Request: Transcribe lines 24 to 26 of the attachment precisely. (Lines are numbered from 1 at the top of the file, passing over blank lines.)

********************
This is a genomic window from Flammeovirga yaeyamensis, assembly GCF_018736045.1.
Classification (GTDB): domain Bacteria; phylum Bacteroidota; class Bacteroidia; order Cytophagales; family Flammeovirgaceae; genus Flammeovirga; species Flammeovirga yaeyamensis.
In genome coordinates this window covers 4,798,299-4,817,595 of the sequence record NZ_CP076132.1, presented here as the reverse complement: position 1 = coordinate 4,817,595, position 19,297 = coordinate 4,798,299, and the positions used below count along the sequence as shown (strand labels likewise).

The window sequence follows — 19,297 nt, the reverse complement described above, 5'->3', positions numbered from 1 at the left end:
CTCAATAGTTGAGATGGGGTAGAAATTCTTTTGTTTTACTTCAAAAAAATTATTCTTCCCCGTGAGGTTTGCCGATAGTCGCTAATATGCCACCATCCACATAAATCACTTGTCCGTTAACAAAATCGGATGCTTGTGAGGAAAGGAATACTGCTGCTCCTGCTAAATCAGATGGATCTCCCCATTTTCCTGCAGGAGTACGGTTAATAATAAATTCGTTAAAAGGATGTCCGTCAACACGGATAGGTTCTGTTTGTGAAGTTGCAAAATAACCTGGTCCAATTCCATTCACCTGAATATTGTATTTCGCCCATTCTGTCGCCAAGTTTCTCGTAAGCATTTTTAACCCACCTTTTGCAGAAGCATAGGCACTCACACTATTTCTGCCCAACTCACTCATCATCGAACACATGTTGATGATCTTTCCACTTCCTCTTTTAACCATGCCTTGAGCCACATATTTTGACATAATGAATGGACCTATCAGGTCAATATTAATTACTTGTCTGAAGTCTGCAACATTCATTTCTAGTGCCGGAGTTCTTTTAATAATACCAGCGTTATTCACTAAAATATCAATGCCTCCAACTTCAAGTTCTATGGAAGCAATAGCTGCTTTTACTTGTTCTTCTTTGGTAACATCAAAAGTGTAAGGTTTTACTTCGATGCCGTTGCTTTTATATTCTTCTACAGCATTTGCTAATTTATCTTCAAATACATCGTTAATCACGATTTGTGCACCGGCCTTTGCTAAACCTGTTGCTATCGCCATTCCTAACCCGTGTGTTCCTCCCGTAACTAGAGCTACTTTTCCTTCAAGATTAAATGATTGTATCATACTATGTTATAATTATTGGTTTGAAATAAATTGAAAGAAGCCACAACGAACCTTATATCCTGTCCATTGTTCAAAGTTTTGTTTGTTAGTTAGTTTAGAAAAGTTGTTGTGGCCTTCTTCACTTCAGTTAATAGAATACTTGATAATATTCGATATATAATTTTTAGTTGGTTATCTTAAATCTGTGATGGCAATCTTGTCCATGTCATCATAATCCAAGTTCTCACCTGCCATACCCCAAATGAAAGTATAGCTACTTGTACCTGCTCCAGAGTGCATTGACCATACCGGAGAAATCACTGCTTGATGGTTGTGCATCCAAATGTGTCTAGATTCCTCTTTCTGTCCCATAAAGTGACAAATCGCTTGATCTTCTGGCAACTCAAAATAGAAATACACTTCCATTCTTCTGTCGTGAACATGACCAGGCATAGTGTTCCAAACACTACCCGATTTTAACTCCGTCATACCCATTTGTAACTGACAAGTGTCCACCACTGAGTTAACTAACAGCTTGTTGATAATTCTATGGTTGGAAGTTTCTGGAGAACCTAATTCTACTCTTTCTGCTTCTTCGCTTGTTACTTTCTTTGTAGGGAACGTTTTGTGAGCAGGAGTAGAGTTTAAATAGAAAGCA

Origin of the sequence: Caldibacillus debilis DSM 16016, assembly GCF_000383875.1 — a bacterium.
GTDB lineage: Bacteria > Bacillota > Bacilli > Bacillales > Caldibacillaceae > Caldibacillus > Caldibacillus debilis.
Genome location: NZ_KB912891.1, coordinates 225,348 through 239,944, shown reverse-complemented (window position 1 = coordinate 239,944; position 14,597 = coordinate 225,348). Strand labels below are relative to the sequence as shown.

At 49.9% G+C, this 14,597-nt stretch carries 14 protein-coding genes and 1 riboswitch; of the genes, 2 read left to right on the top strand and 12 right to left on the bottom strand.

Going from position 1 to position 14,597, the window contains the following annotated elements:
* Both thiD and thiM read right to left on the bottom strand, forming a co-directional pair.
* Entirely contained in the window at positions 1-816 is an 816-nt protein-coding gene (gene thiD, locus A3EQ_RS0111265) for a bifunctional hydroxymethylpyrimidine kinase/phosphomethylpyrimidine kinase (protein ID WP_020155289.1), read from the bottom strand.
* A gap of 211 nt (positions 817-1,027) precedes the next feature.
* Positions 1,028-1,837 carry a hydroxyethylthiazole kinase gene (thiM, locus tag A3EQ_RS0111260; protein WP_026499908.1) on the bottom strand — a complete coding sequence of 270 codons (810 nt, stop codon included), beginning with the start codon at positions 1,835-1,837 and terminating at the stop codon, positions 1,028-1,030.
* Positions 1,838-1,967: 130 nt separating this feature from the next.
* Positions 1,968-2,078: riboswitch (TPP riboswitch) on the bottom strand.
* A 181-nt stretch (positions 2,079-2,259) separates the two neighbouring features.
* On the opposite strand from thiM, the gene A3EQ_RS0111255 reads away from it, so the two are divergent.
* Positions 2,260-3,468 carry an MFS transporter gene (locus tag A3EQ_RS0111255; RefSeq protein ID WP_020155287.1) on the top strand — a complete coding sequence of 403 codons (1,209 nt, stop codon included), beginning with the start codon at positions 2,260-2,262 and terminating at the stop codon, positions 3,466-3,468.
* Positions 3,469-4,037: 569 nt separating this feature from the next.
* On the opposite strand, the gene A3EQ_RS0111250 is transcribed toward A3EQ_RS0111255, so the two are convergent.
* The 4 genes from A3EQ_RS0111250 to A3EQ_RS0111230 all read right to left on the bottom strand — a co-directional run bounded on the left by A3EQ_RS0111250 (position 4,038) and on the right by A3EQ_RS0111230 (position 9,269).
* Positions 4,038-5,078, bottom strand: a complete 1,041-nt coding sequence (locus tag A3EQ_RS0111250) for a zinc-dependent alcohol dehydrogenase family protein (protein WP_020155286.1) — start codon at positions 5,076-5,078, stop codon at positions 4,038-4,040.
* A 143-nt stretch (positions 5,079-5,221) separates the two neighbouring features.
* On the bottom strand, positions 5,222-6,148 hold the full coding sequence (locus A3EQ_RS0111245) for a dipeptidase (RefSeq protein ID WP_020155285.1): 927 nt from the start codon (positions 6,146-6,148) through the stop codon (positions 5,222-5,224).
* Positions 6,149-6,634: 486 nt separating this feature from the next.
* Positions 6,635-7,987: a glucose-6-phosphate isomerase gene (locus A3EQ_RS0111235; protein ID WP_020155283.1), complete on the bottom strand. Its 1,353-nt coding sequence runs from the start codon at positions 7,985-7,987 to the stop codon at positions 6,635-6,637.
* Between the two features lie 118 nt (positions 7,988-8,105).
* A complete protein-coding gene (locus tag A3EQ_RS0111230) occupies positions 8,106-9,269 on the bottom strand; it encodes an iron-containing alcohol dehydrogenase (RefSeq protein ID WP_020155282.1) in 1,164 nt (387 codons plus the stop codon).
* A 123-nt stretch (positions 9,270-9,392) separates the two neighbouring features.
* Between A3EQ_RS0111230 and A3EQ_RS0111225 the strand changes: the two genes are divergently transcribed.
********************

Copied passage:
* A 143-nt stretch (positions 5,079-5,221) separates the two neighbouring features.
* On the bottom strand, positions 5,222-6,148 hold the full coding sequence (locus A3EQ_RS0111245) for a dipeptidase (RefSeq protein ID WP_020155285.1): 927 nt from the start codon (positions 6,146-6,148) through the stop codon (positions 5,222-5,224).
* Positions 6,149-6,634: 486 nt separating this feature from the next.